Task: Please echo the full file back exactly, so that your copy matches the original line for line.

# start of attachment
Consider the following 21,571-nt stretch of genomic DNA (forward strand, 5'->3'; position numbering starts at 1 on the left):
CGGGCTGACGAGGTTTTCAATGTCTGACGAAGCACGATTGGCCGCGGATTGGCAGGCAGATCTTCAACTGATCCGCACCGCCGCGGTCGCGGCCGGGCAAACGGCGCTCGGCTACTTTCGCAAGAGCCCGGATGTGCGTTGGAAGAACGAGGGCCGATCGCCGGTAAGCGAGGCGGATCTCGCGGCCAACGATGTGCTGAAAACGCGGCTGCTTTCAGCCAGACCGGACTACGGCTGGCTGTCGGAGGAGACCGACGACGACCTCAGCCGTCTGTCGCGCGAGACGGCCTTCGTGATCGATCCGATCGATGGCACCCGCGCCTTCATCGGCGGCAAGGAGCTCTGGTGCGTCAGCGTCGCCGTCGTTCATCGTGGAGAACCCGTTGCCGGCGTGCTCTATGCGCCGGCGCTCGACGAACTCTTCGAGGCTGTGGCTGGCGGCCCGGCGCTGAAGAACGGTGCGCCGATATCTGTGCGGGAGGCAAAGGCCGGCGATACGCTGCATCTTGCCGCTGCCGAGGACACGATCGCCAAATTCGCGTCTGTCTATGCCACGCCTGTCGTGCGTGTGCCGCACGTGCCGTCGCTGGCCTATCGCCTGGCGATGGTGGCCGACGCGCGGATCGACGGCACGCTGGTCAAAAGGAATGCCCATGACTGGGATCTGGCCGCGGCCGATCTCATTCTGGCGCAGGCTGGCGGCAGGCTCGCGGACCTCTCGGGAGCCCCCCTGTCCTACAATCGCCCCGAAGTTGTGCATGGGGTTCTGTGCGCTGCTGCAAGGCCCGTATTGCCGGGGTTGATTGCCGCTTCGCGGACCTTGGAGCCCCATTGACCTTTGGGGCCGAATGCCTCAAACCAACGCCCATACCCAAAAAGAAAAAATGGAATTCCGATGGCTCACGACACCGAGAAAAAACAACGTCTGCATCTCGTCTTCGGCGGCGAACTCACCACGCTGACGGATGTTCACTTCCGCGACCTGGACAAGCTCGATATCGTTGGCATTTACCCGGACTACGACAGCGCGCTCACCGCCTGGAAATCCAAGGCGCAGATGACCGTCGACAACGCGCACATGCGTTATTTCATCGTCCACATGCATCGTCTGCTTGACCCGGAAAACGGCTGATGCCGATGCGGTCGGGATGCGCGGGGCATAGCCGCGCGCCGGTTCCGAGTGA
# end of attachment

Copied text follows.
Consider the following 21,571-nt stretch of genomic DNA (forward strand, 5'->3'; position numbering starts at 1 on the left):
CGGGCTGACGAGGTTTTCAATGTCTGACGAAGCACGATTGGCCGCGGATTGGCAGGCAGATCTTCAACTGATCCGCACCGCCGCGGTCGCGGCCGGGCAAACGGCGCTCGGCTACTTTCGCAAGAGCCCGGATGTGCGTTGGAAGAACGAGGGCCGATCGCCGGTAAGCGAGGCGGATCTCGCGGCCAACGATGTGCTGAAAACGCGGCTGCTTTCAGCCAGACCGGACTACGGCTGGCTGTCGGAGGAGACCGACGACGACCTCAGCCGTCTGTCGCGCGAGACGGCCTTCGTGATCGATCCGATCGATGGCACCCGCGCCTTCATCGGCGGCAAGGAGCTCTGGTGCGTCAGCGTCGCCGTCGTTCATCGTGGAGAACCCGTTGCCGGCGTGCTCTATGCGCCGGCGCTCGACGAACTCTTCGAGGCTGTGGCTGGCGGCCCGGCGCTGAAGAACGGTGCGCCGATATCTGTGCGGGAGGCAAAGGCCGGCGATACGCTGCATCTTGCCGCTGCCGAGGACACGATCGCCAAATTCGCGTCTGTCTATGCCACGCCTGTCGTGCGTGTGCCGCACGTGCCGTCGCTGGCCTATCGCCTGGCGATGGTGGCCGACGCGCGGATCGACGGCACGCTGGTCAAAAGGAATGCCCATGACTGGGATCTGGCCGCGGCCGATCTCATTCTGGCGCAGGCTGGCGGCAGGCTCGCGGACCTCTCGGGAGCCCCCCTGTCCTACAATCGCCCCGAAGTTGTGCATGGGGTTCTGTGCGCTGCTGCAAGGCCCGTATTGCCGGGGTTGATTGCCGCTTCGCGGACCTTGGAGCCCCATTGACCTTTGGGGCCGAATGCCTCAAACCAACGCCCATACCCAAAAAGAAAAAATGGAATTCCGATGGCTCACGACACCGAGAAAAAACAACGTCTGCATCTCGTCTTCGGCGGCGAACTCACCACGCTGACGGATGTTCACTTCCGCGACCTGGACAAGCTCGATATCGTTGGCATTTACCCGGACTACGACAGCGCGCTCACCGCCTGGAAATCCAAGGCGCAGATGACCGTCGACAACGCGCACATGCGTTATTTCATCGTCCACATGCATCGTCTGCTTGACCCGGAAAACGGCTGATGCCGATGCGGTCGGGATGCGCGGGGCATAGCCGCGCGCCGGTTCCGAGTGA